Where has the summer gone? Seems like only yesterday it was Memorial Day, and now Labor Day is less than a month away. Been an exceptionally hot, rainy, and buggy summer in my neck of the woods, so Yank and I haven’t been hitting the trails as often as we’d like. This month’s subject: The Texas Rangers - Good or Bad? For probably close to the first century of their existence, the Texas Rangers were considered an organization of men fighting for the common good, defending the people of Texas from their enemies, namely outlaws, Indians, and quite often Mexican raiders. Of course, what was overlooked was how often the Rangers were fighting people for no reason other than the color of their skin or their ethnic backgrounds. This tendency became more pronounced as the 20th century approached, and reached its apex during the period of the early 1900s through World War I, when the people of the southwestern United States, particularly those living in close proximity to the Rio Grande and the Mexican border, feared an invasion of Mexican and German troops. While there was at least a bit of cause for this fear, it led to many reprehensible acts against Texans of Mexican descent. This tendency to suspect all Mexicans or Texans of Mexican ancestry would only slowly fade away, and in some cases it still exists. Then, starting in the 1960s, the revisionist historians started to rewrite the history of the Rangers. In their view the organization was nothing but a bunch of white thugs who spent their lives oppressing minorities, basically anyone who wasn’t a white Anglo, and Protestant to boot. These histories conveniently overlook the fact that right from the start there were Hispanic, Native American, and Roman Catholic and even Jewish Texas Rangers, who came from many countries and ethnic backgrounds. In fact, Kleberg County is named after one of the first Jewish Rangers. Just like the revisionists twisted the history of the Native American Indians to make them appear as if all Native Americans were peace-loving, hippie flower children communing with nature and living in peace and harmony with all the tribes and the land, despite the fact many Native American tribes were warrior societies, they painted the Rangers with a broad and black brush. The truth, of course, as it always is, is somewhere in the middle. The history of the Texas Rangers is chock-full of brave men who sacrificed much, including in many cases their lives, to help make the Lone Star State safe for settlers. Without the Rangers settlement of Texas would have taken place much more slowly. On the other hand, the history of the Rangers also includes many episodes and incidents that were tragic, disgraceful, and inexcusable. These cannot be ignored in any serious study of the Texas Rangers.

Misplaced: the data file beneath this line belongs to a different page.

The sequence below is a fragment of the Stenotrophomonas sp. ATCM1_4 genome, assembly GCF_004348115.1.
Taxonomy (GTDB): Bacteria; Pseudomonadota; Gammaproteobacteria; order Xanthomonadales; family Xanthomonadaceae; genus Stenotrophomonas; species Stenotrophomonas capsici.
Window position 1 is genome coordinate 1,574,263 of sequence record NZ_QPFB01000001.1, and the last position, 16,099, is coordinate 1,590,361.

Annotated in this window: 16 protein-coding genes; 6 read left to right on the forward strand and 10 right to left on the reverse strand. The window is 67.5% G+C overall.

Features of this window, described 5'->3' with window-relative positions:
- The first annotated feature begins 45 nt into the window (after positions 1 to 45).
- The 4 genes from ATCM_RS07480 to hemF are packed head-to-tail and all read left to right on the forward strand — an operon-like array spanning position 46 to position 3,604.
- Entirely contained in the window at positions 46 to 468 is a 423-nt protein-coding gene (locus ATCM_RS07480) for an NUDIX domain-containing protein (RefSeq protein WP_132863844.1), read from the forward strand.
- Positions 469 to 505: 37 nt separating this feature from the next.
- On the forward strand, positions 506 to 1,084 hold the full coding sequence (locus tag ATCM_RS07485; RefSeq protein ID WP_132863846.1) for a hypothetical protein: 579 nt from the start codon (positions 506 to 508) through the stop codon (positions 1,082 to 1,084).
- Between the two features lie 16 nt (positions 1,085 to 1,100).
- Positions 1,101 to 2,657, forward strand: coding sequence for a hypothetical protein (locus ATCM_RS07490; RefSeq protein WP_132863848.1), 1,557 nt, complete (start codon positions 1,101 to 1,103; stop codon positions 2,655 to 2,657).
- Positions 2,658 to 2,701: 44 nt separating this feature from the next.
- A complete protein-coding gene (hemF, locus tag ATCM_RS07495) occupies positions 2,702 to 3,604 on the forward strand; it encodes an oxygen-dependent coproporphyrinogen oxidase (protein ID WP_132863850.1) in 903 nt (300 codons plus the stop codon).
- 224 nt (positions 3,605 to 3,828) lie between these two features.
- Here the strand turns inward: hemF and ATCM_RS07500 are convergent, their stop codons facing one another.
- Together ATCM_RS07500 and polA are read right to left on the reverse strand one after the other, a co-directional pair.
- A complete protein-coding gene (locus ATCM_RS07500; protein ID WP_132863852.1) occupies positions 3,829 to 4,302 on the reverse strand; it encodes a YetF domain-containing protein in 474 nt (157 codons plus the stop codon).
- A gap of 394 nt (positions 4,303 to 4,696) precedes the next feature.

In 1935, Walter Prescott Webb wrote what was to be considered the definitive history of the Rangers. With the Rangers having just come under the jurisdiction of the newly formed Texas Department of Public Safety, it was fully expected the Rangers would be dissolved. However, as happened many times, the reports of the Rangers demise proved to be premature. Webb’s history, while thorough, unfortunately reflected the prejudices of the Rangers at the time, and Webb too often took them at their word, to the ignoring of any other viewpoint. Their prejudices against Mexicans and blacks are apparent throughout the book. Later, Webb himself admitted that. When the Rangers were still going strong in the 1960s, Webb planned to write a new and revised history, but died before he could start the project.Over the next few months, I’ll be discussing some of the more interesting events in the history of the Texas Rangers, both good and bad. In my September posting, I’ll be talking about one of the sorriest episodes in their history, the El Paso Salt War. This was a fight which involved intrigue, deceit, and corruption, by both Mexicans and Anglos, including a disgraced, defrocked priest and a ruthless Anglo businessman. To close, here’s this month’s surprising horse fact. One of the hardiest breeds used in the frontier West was America’s first true breed, developed right here in New England from one stallion named Figure. The breed is the Morgan, which was named after Figure’s owner Justin Morgan. Small, hardy, gentle, and intelligent, the Morgan was well suited to the harsh life of the frontier West. Quite often it would be a team of Morgans pulling a stagecoach. Until September, stay in the saddle and keep those guns loaded.
West of the Big River: The Ranger by James J. Griffin